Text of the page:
Jakarta - The highest Islamic authority in Indonesia has declared it a sin, or haram, for Muslims to intentionally burn a forest.
Dr Chuzaimah T Yanggo from the Indonesian Ulema Council (MUI) told reporters on Tuesday (Sep 13) that a fatwa, or Islamic ruling, has been issued by the council in relation to the burning of land in the country.
"The fatwa specifically addresses the intentional burning of forest and plantation land, we are not referring to accidental fires," she said.
Citing a Quran verse, Dr Chuzaimah added that "an act of facilitating, neglecting, taking advantage of the burning of forest and plantation is haram" and therefore, "the controlling of a forest or plantation fire is mandatory".
The senior MUI member of the fatwa committee was speaking at a joint briefing by the council and the Environment and Forestry Ministry.
Indonesia is predominantly Muslim, more so in the rural areas of the country.
Environment and Forestry Minister Siti Nurbaya Bakar, who was also at the briefing, is hoping the move by MUI will drive home the message in rural Indonesia that it is morally wrong to use fire to clear land.
"Based on our experience, we understand that applying the law in its material form would not suffice," said Ms Siti. "But there is something more important, which is moral (values)."
Indonesia has been grappling with the issue of illegal forest fires - a lead cause of the annual transboundary haze crisis - for years.
To prevent a repeat of last year's record air pollution levels, which caused the death of at least 19 Indonesians and more than half a million to suffer from respiratory illnesses, Indonesia has been coming down hard on culprits who use fire to clear land, mainly in Kalimantan and Sumatra.
Despite the recent crackdown on individuals and companies that use the slash-and-burn method to clear land, such fires still occur.
This latest action by MUI and the ministry comes after two recent incidents in Riau province, where locals prevented government officials from investigating farming violations, allegedly at the behest of errant plantation companies.
Ms Siti said her ministry is now in discussion with MUI on how the fatwa can be enforced, but a key challenge will be to communicate the new law to the public first because "Indonesia has a huge population and vast geographic area".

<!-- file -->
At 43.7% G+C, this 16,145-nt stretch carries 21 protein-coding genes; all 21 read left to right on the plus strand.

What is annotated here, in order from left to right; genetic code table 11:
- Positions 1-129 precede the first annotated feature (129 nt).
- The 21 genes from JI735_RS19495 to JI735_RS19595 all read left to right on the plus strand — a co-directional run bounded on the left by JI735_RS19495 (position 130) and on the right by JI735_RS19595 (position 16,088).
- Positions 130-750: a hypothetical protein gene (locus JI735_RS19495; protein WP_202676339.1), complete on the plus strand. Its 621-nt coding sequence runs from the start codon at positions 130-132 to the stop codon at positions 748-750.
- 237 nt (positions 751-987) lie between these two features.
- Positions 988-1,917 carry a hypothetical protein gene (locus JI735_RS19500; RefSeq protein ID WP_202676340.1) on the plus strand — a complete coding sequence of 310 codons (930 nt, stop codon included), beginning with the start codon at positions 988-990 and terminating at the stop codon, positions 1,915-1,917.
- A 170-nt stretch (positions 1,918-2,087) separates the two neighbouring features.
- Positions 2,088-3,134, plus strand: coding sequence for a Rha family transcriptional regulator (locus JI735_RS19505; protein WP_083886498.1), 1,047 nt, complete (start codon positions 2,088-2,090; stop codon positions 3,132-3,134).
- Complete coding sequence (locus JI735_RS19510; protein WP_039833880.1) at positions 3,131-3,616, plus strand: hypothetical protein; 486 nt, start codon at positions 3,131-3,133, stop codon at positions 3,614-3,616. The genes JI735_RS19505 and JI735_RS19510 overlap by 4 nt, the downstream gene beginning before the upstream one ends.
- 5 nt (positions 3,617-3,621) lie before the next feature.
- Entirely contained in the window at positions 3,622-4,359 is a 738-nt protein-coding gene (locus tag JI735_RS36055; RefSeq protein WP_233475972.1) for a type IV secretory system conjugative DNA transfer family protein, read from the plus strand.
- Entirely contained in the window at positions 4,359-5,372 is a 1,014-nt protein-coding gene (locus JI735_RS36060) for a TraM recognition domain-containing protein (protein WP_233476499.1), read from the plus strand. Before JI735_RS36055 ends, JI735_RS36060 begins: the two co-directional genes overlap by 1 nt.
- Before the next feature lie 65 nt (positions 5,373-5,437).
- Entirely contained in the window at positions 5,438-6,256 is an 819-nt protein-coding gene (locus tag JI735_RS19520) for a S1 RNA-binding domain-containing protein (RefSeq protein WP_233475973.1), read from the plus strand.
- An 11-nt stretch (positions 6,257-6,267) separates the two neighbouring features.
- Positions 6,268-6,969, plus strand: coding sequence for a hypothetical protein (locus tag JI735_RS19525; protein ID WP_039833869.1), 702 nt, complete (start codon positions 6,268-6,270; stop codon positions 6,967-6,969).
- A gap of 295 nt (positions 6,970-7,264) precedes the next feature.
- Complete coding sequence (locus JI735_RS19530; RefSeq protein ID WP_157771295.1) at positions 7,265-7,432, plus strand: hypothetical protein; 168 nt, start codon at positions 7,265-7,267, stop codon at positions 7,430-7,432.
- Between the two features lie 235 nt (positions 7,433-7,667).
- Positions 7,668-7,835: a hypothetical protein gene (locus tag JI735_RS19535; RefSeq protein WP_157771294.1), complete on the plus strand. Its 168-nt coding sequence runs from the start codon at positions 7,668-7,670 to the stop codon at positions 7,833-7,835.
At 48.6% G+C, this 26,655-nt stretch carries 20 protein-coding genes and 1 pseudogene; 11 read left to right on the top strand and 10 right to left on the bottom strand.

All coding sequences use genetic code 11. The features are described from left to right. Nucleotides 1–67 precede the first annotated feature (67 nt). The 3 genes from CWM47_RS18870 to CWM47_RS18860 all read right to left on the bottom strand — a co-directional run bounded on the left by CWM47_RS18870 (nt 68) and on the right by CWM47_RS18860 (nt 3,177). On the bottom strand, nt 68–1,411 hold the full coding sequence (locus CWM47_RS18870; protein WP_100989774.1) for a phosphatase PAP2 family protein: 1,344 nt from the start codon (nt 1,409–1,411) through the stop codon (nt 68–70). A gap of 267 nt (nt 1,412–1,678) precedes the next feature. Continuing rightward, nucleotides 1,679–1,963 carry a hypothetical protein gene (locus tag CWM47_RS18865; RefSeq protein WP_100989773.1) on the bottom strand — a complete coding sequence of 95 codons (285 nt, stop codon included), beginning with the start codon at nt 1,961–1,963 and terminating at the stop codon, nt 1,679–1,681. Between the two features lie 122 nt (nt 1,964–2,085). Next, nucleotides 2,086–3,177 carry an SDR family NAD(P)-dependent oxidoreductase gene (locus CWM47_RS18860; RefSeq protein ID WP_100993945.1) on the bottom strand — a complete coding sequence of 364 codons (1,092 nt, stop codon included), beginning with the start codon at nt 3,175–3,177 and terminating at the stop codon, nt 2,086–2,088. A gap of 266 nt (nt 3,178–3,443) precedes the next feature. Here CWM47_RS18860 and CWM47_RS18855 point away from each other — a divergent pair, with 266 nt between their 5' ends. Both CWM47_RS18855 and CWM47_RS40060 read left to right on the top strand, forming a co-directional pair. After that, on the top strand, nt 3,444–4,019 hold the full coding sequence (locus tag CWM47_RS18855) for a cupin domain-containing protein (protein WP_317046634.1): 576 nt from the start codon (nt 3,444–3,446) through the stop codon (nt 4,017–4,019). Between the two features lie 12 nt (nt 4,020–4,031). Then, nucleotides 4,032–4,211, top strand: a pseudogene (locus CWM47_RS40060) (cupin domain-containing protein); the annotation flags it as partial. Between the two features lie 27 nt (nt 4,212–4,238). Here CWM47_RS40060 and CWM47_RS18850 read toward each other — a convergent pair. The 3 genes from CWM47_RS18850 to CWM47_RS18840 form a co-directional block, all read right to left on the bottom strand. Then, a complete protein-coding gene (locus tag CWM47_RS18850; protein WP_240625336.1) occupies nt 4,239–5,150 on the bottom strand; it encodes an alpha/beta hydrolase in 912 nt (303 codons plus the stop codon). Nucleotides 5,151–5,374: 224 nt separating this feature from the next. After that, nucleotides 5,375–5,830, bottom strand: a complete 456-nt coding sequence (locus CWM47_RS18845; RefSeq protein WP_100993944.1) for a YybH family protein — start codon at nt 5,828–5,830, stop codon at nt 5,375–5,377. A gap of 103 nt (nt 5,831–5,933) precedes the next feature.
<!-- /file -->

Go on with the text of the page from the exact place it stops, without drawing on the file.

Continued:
Dr Chuzaimah said the national and regional governments "must enforce the fatwa fairly" but she also urged the private sector to abide by the law.
The move by MUI was welcomed by observers such as Dr Badrus Sholeh, a senior lecturer at the Syarif Hidayatullah State Islamic University in Jakarta.
"It is very clear in the Quran that man shall not damage the earth, indeed including by way of burning the forest," said Dr Badrus.
He added that the religious approach could support the government's efforts to eradicate illegal burning and called for local clerics to help to spread the word on the fatwa.
Meanwhile, Indonesia's National Disaster Management Agency (BNPB) has deployed about 3,500 fire-fighters in West Kalimantan to contain fires that broke out on Sunday.
There were no significant updates on hotspots in Sumatra by the Asean Specialised Meteorological Centre (ASMC) on Tuesday due to a "partial satellite pass".
ASMC data, however, picked up scattered hotspots with localised smoke haze in West Kalimantan.
BNPB spokesman Dr Sutopo Purwo Nugroho in a statement on Monday that the fire-fighters were deployed in Kubu Raya, Mempawah, Landak, Bengkayang, Sanggau, Sekadau, Sintang, Melawi, Kapuas Hulu and Kayong Utara regencies.
"We are facing huge challenges on the field, among other things, the bad habit of burning forests to clear them for farming," said Dr Sutopo in an Antara news report.
Satellite data from the Global Forest Watch (GFW) website indicated that there were 295 fire alerts over Kalimantan on Sunday alone. Data from the BNPB recorded 351 hotspots in Indonesia on the same day.
Those figures, however, were nowhere near the 668 fires reported this time last year in Kalimantan.
Dr Sutopo said the new hot spots were caused by "people who were burning land during the day", adding that some regencies, such as Ketapang and Sambas, have yet to raise their emergency status so that national fire-fighting resources can be deployed to help.